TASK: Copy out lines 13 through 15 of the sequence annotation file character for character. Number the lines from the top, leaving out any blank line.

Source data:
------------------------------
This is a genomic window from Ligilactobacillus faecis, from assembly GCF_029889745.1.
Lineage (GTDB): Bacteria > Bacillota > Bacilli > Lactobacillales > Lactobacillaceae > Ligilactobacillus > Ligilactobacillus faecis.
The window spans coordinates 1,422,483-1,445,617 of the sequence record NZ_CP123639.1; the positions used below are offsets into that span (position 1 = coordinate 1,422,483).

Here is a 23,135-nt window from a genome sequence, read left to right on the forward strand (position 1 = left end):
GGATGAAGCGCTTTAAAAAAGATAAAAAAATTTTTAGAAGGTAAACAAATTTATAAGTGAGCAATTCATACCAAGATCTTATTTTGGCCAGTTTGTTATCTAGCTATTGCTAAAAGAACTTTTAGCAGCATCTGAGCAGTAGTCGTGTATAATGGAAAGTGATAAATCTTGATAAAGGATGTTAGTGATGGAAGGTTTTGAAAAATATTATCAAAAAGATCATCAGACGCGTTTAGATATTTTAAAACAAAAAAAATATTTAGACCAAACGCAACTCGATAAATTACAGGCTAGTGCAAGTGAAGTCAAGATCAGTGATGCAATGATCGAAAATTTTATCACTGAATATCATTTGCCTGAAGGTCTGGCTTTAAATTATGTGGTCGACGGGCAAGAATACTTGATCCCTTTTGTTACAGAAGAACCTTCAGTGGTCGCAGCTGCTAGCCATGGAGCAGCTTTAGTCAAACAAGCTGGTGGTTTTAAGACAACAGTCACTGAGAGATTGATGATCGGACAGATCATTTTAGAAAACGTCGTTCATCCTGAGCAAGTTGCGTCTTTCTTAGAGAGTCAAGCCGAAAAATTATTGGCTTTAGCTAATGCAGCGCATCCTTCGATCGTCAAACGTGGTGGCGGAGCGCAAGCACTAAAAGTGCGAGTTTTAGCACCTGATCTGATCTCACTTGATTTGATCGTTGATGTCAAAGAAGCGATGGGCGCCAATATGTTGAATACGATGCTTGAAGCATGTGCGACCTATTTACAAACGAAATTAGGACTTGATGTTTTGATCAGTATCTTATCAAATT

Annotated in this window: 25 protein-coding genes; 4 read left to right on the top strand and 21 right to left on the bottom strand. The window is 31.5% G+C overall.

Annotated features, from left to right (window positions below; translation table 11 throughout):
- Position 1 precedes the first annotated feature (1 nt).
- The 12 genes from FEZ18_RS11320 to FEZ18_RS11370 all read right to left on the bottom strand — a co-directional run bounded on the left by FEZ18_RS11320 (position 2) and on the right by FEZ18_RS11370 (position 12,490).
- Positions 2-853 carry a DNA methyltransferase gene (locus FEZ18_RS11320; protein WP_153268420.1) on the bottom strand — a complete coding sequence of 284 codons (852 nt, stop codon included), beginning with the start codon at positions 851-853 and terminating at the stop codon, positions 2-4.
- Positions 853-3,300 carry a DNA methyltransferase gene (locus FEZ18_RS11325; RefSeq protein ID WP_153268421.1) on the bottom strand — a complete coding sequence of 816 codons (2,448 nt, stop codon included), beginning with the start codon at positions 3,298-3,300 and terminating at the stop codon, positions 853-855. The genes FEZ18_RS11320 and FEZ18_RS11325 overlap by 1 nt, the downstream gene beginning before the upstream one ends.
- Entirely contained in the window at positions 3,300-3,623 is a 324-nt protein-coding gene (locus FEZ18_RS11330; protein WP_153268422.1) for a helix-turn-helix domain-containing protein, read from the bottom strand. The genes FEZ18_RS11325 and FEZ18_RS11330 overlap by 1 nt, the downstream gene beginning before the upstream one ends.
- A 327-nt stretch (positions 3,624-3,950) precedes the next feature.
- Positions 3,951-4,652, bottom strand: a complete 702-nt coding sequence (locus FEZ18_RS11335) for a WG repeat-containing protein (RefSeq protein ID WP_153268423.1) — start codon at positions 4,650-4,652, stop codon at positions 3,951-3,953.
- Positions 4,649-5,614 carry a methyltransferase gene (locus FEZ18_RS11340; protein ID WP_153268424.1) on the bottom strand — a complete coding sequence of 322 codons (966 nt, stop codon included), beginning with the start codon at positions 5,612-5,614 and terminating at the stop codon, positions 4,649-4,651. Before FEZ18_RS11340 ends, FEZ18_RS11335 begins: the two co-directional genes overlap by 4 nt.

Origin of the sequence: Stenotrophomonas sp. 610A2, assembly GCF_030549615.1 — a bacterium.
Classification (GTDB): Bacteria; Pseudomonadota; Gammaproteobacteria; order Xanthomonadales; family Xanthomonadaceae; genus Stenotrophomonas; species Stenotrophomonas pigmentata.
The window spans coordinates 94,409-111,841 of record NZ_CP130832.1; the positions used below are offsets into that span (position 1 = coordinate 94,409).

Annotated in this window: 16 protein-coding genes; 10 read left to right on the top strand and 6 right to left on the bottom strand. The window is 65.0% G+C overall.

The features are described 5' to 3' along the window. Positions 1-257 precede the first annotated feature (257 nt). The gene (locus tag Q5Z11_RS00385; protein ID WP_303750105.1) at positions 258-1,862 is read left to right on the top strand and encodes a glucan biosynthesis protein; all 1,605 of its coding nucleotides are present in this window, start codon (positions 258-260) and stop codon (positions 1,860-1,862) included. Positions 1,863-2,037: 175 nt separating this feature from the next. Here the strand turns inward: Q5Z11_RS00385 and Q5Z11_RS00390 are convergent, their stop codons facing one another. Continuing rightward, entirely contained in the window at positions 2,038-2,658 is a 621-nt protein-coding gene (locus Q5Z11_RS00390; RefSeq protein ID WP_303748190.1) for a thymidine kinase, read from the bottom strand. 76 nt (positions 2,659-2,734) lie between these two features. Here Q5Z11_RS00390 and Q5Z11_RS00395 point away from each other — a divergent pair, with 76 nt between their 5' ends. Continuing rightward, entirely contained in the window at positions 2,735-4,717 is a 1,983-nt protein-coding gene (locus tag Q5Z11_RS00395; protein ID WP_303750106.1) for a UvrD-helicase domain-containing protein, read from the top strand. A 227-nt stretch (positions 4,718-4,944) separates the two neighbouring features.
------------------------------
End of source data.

- A 327-nt stretch (positions 3,624-3,950) precedes the next feature.
- Positions 3,951-4,652, bottom strand: a complete 702-nt coding sequence (locus FEZ18_RS11335) for a WG repeat-containing protein (RefSeq protein ID WP_153268423.1) — start codon at positions 4,650-4,652, stop codon at positions 3,951-3,953.
- Positions 4,649-5,614 carry a methyltransferase gene (locus FEZ18_RS11340; protein ID WP_153268424.1) on the bottom strand — a complete coding sequence of 322 codons (966 nt, stop codon included), beginning with the start codon at positions 5,612-5,614 and terminating at the stop codon, positions 4,649-4,651. Before FEZ18_RS11340 ends, FEZ18_RS11335 begins: the two co-directional genes overlap by 4 nt.